Belafonte carries on work

When Harry Belafonte met the Rev. Martin Luther King Jr. in the 1950s, he promised to always assist in his mission. Thirty-seven years after King’s death, the actor, singer and activist is still keeping his pledge, reports The Associated Press.

Belafonte met with a group of about 60 people, many of them children, during a celebration of King’s life Saturday at a Boys and Girls Club in Lauderhill, Fla. He said the 13 years he worked side-by-side with King were “the most important of my life.”

“Each and every one of you has the power, the will and the capacity to make a difference in the world in which you live,” Belafonte said. “You should go through life knowing, “I am somebody.”‘

Freedom was the theme of many questions posed by the kids, and one query left the 77-year-old Belafonte particularly reflective. “How does it feel to be free?” 10-year-old Shawn Gordon asked.

Answered Belafonte: “When I get it, I will tell you.”

Belafonte – famous for his blend of rhythm and calypso-inspired music – is well-known for his role as a UNICEF goodwill ambassador and as a leader in the civil rights movement.

He has also been a vocal critic of the Bush administration, once saying the president displays a combination “of arrogance and limited intellect.”

“All of the things that Dr. King fought for … are in jeopardy with the Bush administration,” Belafonte said.

To the delight of the children, Belafonte ended his speech with an impromptu rendition of the famous “Banana Boat Song.”

“The children honestly did not know who Mr. Belafonte is other than the Day-O song,” said B.J. Smith, a club director. “But just the mere fact that he had direct contact and worked with Dr. King, this makes him very real and important to them.”

– Knight Ridder Newspapers
Nemcova denies payoff

Supermodel Petra Nemcova has denied reports she was paid $1.5 million by an American magazine to pose for pictures while lying injured in a Thai hospital, reports The Czech catwalk queen broke her pelvis and suffered internal injuries in the tsunami that struck southeast Asia Dec. 26.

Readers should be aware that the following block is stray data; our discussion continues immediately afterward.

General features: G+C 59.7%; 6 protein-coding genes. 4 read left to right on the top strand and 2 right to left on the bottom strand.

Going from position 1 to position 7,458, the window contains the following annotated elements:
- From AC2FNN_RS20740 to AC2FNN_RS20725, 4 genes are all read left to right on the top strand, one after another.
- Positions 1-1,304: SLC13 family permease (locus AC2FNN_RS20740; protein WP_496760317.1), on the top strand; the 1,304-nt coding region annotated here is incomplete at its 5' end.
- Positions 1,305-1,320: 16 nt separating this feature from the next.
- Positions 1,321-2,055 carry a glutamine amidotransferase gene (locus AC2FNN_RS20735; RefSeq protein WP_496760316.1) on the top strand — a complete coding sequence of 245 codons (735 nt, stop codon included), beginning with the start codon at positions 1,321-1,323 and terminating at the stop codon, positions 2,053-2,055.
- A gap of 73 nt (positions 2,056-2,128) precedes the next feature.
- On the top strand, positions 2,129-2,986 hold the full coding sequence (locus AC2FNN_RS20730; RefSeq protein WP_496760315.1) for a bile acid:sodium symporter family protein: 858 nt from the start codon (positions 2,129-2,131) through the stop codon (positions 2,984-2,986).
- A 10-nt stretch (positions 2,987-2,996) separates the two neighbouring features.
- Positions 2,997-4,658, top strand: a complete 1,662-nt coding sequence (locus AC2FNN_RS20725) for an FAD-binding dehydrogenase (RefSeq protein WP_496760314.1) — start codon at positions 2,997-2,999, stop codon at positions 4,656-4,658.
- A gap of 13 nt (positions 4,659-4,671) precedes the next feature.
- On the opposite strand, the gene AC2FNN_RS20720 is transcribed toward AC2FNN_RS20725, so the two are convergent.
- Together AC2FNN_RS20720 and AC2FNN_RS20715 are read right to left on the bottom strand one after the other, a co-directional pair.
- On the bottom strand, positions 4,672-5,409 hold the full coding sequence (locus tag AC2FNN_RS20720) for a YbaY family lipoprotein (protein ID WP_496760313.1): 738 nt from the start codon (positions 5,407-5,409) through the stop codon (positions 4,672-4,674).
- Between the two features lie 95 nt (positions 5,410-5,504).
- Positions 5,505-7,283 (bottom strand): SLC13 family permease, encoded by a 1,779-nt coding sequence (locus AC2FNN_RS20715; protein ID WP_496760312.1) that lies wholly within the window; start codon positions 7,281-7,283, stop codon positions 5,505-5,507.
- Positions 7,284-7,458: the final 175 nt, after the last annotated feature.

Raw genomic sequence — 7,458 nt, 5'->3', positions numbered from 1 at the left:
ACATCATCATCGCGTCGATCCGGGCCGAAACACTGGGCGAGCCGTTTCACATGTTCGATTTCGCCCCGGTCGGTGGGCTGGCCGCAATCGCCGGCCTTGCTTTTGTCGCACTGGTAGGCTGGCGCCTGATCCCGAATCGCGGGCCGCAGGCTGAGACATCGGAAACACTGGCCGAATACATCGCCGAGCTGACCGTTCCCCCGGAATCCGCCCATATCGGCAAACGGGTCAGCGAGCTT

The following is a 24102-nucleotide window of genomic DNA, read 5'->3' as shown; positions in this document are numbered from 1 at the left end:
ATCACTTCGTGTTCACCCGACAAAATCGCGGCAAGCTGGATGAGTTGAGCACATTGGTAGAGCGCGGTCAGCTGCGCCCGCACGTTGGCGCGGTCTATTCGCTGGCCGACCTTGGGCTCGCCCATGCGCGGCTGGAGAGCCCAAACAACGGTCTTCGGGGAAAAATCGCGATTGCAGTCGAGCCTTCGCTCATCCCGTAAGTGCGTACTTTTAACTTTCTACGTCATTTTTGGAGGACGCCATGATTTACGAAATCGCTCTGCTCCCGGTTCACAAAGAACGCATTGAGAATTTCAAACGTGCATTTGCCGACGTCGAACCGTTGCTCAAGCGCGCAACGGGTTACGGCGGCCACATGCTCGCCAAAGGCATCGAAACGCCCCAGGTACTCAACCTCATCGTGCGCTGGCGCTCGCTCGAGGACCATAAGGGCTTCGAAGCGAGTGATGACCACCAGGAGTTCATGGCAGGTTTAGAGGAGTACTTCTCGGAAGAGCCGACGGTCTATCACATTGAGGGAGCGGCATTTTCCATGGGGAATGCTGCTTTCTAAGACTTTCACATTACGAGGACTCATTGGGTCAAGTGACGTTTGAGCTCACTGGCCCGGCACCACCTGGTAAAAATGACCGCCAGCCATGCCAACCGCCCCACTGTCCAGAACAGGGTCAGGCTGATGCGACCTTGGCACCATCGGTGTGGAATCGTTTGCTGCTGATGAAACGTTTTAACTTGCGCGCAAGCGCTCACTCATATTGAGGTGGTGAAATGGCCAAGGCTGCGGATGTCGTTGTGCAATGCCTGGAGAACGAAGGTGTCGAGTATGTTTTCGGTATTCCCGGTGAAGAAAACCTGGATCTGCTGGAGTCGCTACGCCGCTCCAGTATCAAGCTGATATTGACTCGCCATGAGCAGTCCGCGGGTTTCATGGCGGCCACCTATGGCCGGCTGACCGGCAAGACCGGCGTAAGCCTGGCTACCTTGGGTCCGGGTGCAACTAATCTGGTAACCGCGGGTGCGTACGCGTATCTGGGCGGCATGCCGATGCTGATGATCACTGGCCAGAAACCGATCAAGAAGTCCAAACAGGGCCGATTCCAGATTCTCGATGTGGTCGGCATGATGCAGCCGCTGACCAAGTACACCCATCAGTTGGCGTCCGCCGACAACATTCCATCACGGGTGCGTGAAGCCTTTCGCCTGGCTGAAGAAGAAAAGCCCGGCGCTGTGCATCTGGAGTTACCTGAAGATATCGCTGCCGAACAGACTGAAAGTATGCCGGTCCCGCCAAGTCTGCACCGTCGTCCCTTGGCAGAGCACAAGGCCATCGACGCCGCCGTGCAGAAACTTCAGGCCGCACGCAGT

Nemcova, who was flown home last week to a hospital in Prague, was snapped by Us Weekly magazine while still in Thailand. But she insists she refused to be paid for the shots, instead asking the publication to donate all money raised from the photos to UNICEF, which is helping children affected by the deadly wave.

Nemcova, meanwhile, is recovering slowly and is still bedridden and unable to walk.

The 25-year-old was on vacation with her photographer boyfriend Simon Atlee in the Thai resort of Phuket over Christmas. She survived by clinging onto a tree for hours after her cabin was destroyed and she was swept away by a wave, but the 33-year-old Englishman is still missing.

– Knight Ridder Newspapers
‘Wire’ offers inspiration

NEW YORK (AP) – David Simon’s HBO series “The Wire” – a fictional account of a police investigation of Baltimore drug dealers – allegedly had some real-life dealers taking notes.

While announcing a crackdown on Friday of a cocaine ring, police said their investigation was hampered by the suspects’ habit of switching cell phones – a technique for evading electronic eavesdropping they picked up from TV.

“Believe it or not, these guys copied ‘The Wire,”‘ one of the investigators, Sgt. Felipe Rodriguez, said at a news conference. “They were constantly dumping their phones. It made our job so much harder.”

Police relied largely on wiretaps to infiltrate the gang, which made up to $15 million a year. The result: 12 arrests and seizure of 43 kilograms of cocaine, 18 handguns, $500,000 cash and five luxury vehicles.

While doing business by cell phone, the suspects often spoke to each other about “The Wire” after it aired on Sunday nights, Rodriguez said. Some of the officers listening to them also were fans.

“If we missed anything, we got it from them Monday morning,” the sergeant said of the television show.

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